Tuesday, September 17, 2013

Making Family Home Evening More Fun

Every week (mostly on Monday nights) we hold Family Home Evening (FHE). It's a time for all of us (and there are 7 of us not counting the cat) to spend some time together as a family without electronics. Recently Cheryl and I have discussed making FHE more like Mutual Night. For those that don't know, Mutual Night is when the youth (ages 12 - 18) of our church get together for various activities. Some of these are just fun and some are more spiritual in nature.

So yesterday as I was thinking about what we would do for FHE it hit me: Minute To Win It. This activity is:

  1. Quick - games last only a minute and everyone can try them
  2. Purposeful - You have to think quickly how you're going to complete the task in a minute. 
  3. Entertaining - The activities can lead to much laughter
  4. Encouraging - The activities allow the non-players to root on the player and show support for completing the task.
Now if you have children with short attention spans (that should be about 99.999% of you, and yes if you're keeping track that is "five 9's") this is a perfect way to keep them attentive without "dragging on". So we implemented the plan and had two Minute to Win It activities last night.

The first was "Spoon Frog". This involves flipping a spoon into a cup. The layout is easy. You need 3 cups and 6 spoons. You lay the spoons so that the stems are on top of each other (two spoons per cup) and then once the time starts you catapult a spoon towards a cup and try to get it to land in the cup. Hilarity ensues when the spoons start flying. For example, Grace flipped a spoon and landed it in a cup that was next to the one the spoons were lined up for. As for myself, I'm so good I got the spoon to land so that it was balanced on the cup.

The second activity was "Cup Stack". Normally you would start with 36 plastic cups, start with one stack (all 36 together), then separate them into a pyramid (base of 8 followed by 7, 6, 5, 4, 3, 2, 1), then stack them all together in one pile to finish. Now we had to improvise and changed the number from 36 to 10 in order to make it easier for the younger kids. This game also produced hilarity. It also produced creativity. Sam showed an easier way to go from the pyramid to the single stack by sliding the cups together from top to bottom. Levi showed that the perfect pyramid wasn't in the rules and so his pyramid wasn't triangular. Again fun had by all.

Of course after the activities we had to have a treat. Cheryl had made Pumpkin Chocolate Chip cookies earlier in the day (you can ask her for the recipe). We broke those out and of course in my infinite knowledge of all things pumpkin had to break out the whipped cream to top the cookies. For some strange reason all but Grace (age 6) and Lia (age 6) were the only ones who thought that was a good idea.

Anyways, it was one of the more enjoyable FHEs that we have ever had. Even our almost teenager appeared to enjoy it and that is saying something.

Wednesday, September 11, 2013

We're Going To Brazil, but...

Last night the US Mens National Team clinched a birth in the 2014 FIFA World Cup to be held in Brazil. The 2-0 victory over Mexico in Columbus along with a draw between Panama and Honduras assured us a top three finish in "The Hex". For those who don't know "The Hex" is the World Cup qualifying finale for CONCACAF (basically North and Central America). It involves six teams that play home and away games to determine who automatically qualifies. The fourth place team has a "playoff" against a team from the Oceania conference (this time around New Zealand).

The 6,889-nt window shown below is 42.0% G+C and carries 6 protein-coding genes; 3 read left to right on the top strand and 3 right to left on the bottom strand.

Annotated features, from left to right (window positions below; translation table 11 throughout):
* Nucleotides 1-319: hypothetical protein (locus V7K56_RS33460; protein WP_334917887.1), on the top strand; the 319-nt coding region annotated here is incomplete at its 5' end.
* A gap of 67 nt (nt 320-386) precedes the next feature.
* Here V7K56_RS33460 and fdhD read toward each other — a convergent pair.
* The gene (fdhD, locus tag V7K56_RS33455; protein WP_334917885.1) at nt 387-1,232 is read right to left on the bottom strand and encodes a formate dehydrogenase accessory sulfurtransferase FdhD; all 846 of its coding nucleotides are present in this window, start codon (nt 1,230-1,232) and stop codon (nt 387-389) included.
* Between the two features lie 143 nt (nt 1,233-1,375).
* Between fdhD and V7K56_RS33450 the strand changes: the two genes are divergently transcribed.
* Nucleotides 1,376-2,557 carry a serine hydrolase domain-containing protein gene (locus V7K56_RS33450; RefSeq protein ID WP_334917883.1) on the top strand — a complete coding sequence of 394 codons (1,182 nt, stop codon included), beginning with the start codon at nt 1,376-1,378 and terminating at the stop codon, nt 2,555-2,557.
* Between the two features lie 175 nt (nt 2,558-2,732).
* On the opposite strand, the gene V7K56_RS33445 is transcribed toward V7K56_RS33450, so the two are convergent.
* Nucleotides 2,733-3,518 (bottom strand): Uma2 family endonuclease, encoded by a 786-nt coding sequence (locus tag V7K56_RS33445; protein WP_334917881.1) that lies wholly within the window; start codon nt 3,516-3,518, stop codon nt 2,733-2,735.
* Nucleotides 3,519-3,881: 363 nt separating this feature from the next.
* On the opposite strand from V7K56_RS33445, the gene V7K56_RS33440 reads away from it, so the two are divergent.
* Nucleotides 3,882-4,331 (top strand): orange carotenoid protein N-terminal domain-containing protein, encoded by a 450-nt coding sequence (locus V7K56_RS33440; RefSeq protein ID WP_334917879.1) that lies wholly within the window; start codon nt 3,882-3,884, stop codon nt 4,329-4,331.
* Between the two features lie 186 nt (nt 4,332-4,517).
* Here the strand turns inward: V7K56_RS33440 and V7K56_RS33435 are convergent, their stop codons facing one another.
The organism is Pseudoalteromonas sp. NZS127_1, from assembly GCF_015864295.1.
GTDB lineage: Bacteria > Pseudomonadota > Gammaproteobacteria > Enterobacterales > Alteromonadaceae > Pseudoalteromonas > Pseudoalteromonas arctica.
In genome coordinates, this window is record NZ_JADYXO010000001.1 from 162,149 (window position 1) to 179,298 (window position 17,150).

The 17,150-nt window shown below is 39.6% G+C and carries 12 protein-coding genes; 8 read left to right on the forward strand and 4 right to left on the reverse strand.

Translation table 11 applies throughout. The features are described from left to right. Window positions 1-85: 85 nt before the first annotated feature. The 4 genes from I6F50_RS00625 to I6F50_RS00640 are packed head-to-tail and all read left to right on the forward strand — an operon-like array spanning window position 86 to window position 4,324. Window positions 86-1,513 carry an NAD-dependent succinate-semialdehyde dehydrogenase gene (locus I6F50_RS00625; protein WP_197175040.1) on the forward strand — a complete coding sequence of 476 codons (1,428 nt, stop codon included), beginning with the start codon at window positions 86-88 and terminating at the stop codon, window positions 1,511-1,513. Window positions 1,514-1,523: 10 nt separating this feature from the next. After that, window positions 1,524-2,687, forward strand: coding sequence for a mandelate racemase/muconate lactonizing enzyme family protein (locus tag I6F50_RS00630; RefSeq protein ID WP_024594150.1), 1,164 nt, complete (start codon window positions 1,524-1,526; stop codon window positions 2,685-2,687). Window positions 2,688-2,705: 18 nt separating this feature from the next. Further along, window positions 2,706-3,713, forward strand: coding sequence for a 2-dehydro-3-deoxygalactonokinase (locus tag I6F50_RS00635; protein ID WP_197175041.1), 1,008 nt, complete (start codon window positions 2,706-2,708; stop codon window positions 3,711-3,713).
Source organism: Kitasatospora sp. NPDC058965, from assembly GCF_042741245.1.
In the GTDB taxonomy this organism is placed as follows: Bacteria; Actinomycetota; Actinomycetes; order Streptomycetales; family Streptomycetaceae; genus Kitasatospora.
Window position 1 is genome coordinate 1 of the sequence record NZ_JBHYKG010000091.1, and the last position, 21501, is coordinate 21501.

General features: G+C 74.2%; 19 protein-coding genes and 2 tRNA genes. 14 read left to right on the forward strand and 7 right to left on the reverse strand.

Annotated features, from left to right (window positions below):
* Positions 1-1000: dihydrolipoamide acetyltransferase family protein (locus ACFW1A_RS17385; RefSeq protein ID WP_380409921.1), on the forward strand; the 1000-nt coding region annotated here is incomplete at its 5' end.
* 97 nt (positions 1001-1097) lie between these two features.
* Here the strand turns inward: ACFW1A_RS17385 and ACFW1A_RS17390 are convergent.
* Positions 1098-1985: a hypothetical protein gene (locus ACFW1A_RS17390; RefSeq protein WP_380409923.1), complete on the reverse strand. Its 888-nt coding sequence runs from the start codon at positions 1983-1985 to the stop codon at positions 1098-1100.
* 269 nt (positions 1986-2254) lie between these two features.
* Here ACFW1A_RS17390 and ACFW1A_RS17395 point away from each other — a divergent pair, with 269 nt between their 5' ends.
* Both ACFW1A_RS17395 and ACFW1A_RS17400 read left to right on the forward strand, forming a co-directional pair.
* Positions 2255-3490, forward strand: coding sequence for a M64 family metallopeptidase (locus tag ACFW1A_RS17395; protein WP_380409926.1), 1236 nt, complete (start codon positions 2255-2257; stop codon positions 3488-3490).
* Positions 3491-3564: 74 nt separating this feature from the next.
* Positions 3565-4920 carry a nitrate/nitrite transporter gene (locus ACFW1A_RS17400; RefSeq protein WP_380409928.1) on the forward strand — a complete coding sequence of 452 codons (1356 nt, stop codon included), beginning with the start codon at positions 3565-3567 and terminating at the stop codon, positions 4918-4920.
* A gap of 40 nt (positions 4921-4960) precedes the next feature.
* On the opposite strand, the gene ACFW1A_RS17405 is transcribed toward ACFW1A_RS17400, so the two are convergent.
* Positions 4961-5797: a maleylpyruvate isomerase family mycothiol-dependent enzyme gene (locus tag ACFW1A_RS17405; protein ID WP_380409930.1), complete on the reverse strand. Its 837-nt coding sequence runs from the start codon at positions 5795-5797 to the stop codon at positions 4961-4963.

World Cup qualifying is NOT easy no matter what region you're in. Having to play road games in Honduras, Costa Rica and at the Azteca (Mexico's national stadium) are grueling. Sometimes the pitch is not well maintained, sometimes the crowd is extremely hostile, and sometimes the weather does not cooperate (anyone see the US - Costa Rica game in Denver earlier this year in the snow?).

The US has qualified. They have survived the qualification with 2 games to spare. However, the work is not done. I watched a report on USA Today that said the US can relax in their last two games, I disagree.

For starters, the defense needs to coalesce. The last two matches have shown weaknesses in the back four that other teams that make the World Cup will be able to expose. This needs to be worked on and strengthened. Especially on the outside where left and right back have to gain confidence. Too many times last night (and last Friday) the ball was given away by a defender which led directly to either a goal or a very good scoring chance.

Second, a midfielder that can back up Michael Bradley needs to be found. Kyle Beckerman is serviceable, but not up to par with Bradley. In my opinion we need to look at Mix Diskerud. His ability to be calm in traffic was shown last night as he took a deft touch into space and provided the cross that led to Donovan's goal. If Mix can get the confidence to play the same role as Bradley, then the midfield will be strengthened.

Third, starting the game on the right foot. Historically the US has started games slow. I don't know how many times we give up early goals and have to fight our way back. This has to change before we arrive in Brazil. The key to starting the game right is possession. It seems that it takes the US a good 15 minutes before settling down on the ball and stringing possession and building attacks. This is where the game can be lost. We saw it last night as Mexico had several chances early that they were (thankfully) unable to finish.

Juergen Klinsman has done a great job to get the US qualified for the World Cup. With two games left and a few "friendlies" before Brazil, the US should focus on the three areas above. Strengthening the defense, having another midfielder of Bradley's quality (or close to it), and starting strong will ensure that the US not only gets out of the group stage (something that should be expected by now) but will also help to move further into the tournament. The goal should be to get to the quarterfinals in 2014, the semifinals in 2018 and the final in 2022.

Tuesday, September 3, 2013

Of Roller Coasters and Miracles

I know I promised to update more here, but once again life had other plans. The last month has been a roller coaster ride and it has taken me this long before I could write about it. So here goes...

We were getting ready for school to start. We had purchased everything, backpacks, supplies, you name it we bought it (all except the $150 calculator for the oldest). We were prepared and ready for school to start the following Monday. Little did we know that things were about to change...